September 17, 2012
Called by five names
By Jason Godin *

By Jason Godin *

Sin is the true root of our sorrows. It hurts because it weakens or possibly destroys the new life in Christ we received at Baptism. To restore this most important relationship, Christ has “willed that his Church continue, in the power of the Holy Spirit, his work of healing and salvation” through a sacrament called by five names in the Catechism of the Catholic Church (CCC, 1421). 

The Catechism teaches that the sacrament of Penance begins our “returning to the Father” (CCC, 1423). The Parable of the Lost Son shows a young man admitting sin against both heaven and his father while squandering his inheritance (cf. Luke 15: 18). Sin leaves us a lot like that proverbial young son turning away from God. Conversion, the first name for the sacrament, heals us because it starts our turn back to God. 


May people know the sacrament by its second name, penance. St. Paul noted in the Second Letter to the Corinthians how God, through Christ, gave the Church the ministry of penance (cf. 2 Cor 5:18). Conversion seeks to rebuild our relationship with God.  But it is also always important to recognize how in penance we appreciate that sin hurts our relationship with his Church.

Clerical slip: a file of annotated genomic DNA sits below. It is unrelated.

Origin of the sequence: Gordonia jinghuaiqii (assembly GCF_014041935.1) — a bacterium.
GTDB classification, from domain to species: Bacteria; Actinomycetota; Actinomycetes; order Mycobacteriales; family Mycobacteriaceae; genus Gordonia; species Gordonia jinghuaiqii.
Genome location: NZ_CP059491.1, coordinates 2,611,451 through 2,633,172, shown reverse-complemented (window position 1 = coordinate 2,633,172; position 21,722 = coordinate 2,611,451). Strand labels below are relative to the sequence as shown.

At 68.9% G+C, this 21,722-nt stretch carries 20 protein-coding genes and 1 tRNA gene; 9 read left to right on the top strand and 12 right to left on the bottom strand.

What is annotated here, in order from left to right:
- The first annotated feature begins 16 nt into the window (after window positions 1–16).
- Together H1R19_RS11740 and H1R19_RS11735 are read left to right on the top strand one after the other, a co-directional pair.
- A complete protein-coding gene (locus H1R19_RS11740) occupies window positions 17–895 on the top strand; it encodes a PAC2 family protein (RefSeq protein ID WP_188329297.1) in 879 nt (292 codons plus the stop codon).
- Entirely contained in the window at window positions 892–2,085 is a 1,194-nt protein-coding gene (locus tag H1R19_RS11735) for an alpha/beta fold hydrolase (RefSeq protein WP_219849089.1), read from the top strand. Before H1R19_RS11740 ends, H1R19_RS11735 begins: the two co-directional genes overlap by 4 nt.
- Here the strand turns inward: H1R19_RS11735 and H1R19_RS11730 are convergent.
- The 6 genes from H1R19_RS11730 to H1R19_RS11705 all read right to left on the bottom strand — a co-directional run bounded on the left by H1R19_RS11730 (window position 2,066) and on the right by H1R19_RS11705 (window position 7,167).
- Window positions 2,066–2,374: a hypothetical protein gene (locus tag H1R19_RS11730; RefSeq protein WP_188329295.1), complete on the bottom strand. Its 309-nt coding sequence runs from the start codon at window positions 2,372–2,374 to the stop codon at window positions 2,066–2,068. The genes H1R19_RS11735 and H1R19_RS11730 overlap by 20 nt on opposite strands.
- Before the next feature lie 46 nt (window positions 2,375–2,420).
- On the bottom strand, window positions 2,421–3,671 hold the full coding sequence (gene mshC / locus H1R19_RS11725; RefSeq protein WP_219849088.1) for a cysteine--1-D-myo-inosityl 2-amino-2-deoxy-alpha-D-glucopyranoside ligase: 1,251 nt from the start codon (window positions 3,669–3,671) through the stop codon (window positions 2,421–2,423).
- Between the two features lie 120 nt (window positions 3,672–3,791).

Also widely used is the third name for the sacrament, confession, which acknowledges and praises the “holiness of God and his mercy toward sinful man” (CCC, 1424). Confession admits the guilt of sins, assumes responsibility for those sins, and accepts the possibility of a new beginning with God and the Church (cf. CCC, 1455). It is for precisely this reason that the Church cherishes the moment when a sinner fully discloses his sins. 


The fourth name for the sacrament is forgiveness. It is in the healing encounter of a sacrament that one finds Christ, through the prayer and minister of the Church, absolving the sinner and granting him pardon and peace (cf. CCC, 1449). Forgiveness observes the true source of compassion in the tender mercies of a loving Father. 


Reconciliation, the fifth name for the sacrament, expresses how forgiveness in love leads one to live more like Christ – anew, with merciful, responsive love toward others. Here we can recall the healing of the paralytic recounted in the Gospel of St. Luke. Christ asked the scribes and Pharisees: “What are you thinking in your hearts? Which is easier, to say, ‘Your sins are forgiven’, or to say, ‘Rise and walk’?” (Luke 5:23). Through the sacrament called by five names we know that “the Son of Man has authority on earth to forgive sins” (Luke 5:24).

This week approach a priest in the privacy of a confessional. Christ, through the earthly ministry of the Church, calls for the conversion and penance of sinners. He invites you to take responsibility without fear, when you’ve acted wrongly, and at a place in your life where you feel crushed by burdens of sin. The sacrament called by five names proves such a burden can lead ultimately to greatest blessing if you “repent and believe in the Gospel” once again (Mark 1:15).

Jason Godin teaches United States history at Blinn College in Bryan, Texas. You can find him on Facebook here.

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